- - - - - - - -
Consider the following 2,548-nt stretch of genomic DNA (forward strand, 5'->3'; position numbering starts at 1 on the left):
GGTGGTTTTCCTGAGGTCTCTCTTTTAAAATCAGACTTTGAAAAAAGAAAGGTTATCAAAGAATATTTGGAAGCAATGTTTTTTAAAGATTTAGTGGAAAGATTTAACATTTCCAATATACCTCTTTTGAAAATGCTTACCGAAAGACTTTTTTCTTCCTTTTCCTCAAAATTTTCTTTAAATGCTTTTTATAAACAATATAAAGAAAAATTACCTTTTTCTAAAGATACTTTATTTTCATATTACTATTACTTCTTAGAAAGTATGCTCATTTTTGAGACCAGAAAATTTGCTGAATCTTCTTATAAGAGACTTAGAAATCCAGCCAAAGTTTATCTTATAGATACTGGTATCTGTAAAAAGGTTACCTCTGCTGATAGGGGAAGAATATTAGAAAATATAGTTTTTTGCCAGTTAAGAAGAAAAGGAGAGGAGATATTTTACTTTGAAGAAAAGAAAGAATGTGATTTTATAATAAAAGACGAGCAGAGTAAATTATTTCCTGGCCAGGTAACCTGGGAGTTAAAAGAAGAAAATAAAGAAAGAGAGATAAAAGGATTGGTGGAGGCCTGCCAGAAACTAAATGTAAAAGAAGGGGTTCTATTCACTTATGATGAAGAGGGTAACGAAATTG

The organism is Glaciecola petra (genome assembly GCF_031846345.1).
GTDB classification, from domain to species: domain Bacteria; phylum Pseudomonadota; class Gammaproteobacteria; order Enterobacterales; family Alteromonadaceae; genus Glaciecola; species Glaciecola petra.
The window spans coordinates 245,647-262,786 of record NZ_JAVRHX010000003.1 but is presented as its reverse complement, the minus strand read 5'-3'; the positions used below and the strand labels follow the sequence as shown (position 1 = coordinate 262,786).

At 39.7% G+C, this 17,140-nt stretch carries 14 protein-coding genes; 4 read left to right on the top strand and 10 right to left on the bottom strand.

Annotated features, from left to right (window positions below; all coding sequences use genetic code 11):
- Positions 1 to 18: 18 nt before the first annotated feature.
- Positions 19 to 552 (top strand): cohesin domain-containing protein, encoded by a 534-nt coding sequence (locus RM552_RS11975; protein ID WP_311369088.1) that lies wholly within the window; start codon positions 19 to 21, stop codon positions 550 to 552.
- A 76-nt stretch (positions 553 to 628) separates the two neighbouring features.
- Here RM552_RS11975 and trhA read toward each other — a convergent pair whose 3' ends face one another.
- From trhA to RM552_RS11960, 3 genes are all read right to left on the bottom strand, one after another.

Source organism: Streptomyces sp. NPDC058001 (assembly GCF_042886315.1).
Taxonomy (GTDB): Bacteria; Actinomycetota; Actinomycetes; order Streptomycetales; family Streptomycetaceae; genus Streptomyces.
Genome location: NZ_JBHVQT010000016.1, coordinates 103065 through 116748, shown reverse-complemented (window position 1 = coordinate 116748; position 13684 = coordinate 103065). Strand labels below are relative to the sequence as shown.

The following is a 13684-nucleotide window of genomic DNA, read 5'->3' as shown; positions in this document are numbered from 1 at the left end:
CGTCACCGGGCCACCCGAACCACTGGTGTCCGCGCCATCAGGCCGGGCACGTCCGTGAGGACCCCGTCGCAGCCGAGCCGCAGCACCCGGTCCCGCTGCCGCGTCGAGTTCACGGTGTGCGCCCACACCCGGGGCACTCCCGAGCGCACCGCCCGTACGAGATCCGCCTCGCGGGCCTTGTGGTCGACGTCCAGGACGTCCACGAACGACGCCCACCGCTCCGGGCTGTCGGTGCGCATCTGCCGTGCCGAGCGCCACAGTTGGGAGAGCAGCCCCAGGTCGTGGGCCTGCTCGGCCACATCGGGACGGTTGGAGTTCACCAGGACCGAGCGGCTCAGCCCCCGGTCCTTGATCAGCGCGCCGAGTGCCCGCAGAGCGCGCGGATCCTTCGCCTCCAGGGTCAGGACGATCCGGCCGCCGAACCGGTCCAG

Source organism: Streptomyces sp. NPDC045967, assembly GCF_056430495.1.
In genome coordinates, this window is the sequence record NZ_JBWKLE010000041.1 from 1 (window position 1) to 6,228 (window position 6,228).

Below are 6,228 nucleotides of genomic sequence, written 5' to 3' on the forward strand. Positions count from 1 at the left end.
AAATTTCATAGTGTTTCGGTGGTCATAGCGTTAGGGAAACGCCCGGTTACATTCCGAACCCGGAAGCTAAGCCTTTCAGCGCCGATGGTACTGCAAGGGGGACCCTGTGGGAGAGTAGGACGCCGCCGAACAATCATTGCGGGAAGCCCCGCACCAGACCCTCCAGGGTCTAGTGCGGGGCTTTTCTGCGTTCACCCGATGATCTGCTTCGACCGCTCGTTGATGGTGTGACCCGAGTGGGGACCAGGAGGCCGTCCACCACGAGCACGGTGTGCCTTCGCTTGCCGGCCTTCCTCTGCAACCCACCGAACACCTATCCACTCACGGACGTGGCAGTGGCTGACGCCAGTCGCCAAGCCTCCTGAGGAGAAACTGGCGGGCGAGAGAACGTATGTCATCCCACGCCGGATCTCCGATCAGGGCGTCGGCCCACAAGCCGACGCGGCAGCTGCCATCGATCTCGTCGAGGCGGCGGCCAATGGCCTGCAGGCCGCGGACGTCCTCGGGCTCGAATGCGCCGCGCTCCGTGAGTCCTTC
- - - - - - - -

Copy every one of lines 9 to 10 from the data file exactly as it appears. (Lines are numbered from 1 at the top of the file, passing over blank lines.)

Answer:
- Positions 19 to 552 (top strand): cohesin domain-containing protein, encoded by a 534-nt coding sequence (locus RM552_RS11975; protein ID WP_311369088.1) that lies wholly within the window; start codon positions 19 to 21, stop codon positions 550 to 552.
- A 76-nt stretch (positions 553 to 628) separates the two neighbouring features.